Widow Maker

Teach Your Wife How to Be a WidowTeach your wife how to be a widow
U.S. News & World Report
Money Management Library

I have been doing my income taxes this past week so I was in no mood for this title to cross my desk.  Seriously?  What is the holding library thinking? The purpose of this book is to help those big strong husbands out there to explain the complicated world of money, investing, and insurance.   The tone of the book throughout assumes women barely touch money and men know a lot about managing money. This book is how you “teach” your obviously slow witted wife the ins and outs of money.  I am sure my mother would have been appalled in 1973, as well as 2011.

As a side note, I did remember as I flipped through this book that women had a hard time getting credit or even the time of day from financial institutions unless hubby co-signed or took care of the bills.  Ah the good old days!  Take a look at some sample pages (and yes, they are that old and crusty looking).


Thinking the unthinkable

Four new widows face problems

Job prospects good and bad

how to earn the most on savings


  1. Actually, I used to work for a large securities firm and was shocked by how many women would call up needing help because their recently-deceased husbands were the ones who did all the finances and they (the wives) didn’t even know how to write a check. That being said, this book does seem a bit patronizing and is probably horrendously out of date information-wise. Just wanted to point out that while to modern eyes this feels insulting, the target audience for this type of book does exist.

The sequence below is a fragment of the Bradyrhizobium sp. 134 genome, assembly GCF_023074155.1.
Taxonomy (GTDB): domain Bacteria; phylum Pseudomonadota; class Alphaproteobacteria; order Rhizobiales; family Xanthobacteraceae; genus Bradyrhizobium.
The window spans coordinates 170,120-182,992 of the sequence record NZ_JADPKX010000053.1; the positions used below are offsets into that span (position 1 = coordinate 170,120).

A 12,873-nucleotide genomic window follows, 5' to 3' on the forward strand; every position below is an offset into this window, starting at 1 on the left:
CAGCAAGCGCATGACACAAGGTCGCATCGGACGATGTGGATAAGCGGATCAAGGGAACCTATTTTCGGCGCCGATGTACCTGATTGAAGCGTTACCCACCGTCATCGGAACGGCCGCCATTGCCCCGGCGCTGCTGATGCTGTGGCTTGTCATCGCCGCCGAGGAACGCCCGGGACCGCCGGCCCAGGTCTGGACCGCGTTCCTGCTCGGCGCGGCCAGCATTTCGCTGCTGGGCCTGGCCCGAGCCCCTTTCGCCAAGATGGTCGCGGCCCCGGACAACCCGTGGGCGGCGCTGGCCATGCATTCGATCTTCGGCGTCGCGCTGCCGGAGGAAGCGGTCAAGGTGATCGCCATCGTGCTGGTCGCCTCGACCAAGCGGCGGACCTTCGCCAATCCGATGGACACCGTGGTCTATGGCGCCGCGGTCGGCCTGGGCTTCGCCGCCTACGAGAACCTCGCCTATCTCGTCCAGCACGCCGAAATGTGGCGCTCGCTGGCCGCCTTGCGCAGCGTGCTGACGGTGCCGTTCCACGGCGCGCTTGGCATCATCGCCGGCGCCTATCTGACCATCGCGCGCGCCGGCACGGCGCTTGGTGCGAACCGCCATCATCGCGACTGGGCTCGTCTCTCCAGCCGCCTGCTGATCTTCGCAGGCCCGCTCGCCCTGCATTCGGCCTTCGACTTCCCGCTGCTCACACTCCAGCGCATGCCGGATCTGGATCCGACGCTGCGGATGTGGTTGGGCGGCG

2. Steph–my anecdotal experience matches yours. I’m *sure* that the specific information in this book is out of date, and the title is cringe-worthy, but there are still recent widows out there who have never handled money (on a greater scale than personal spending money or the grocery budget, I mean) before–probably not as many as there were in 1973, but I know they exist, because there are some in my family. Fortunately, the relative who is the least able to cope with any of it had a husband who was *loaded*, and accepted his own mortality enough to get everything set up before he passed so that the bank would just take care of everything automatically, but most people aren’t that lucky.

  3. Remember one of Lucille Ball’s post-Desi shows–either “Here’s Lucy” or “The Lucy Show”–was based on the premise that Lucy was a widow whose husband had left his entire estate in a trust that was controlled by Mr. Mooney, the banker. The running joke was that Lucy was always trying to coax or trick Mr. Mooney into giving her more money before her “allowance” was due.

    BTW, I worked with a woman who told me that, until her husband died, she had never pumped her own gas or taken her car in for an oil change. She came to work one day and said, “What does it mean when that red ‘oil’ light comes on?”

  4. L.B.–In the US, a pharmacist is a person who sells prescriptions, a chemist is a person who works with chemicals in a lab. Completely different things entirely.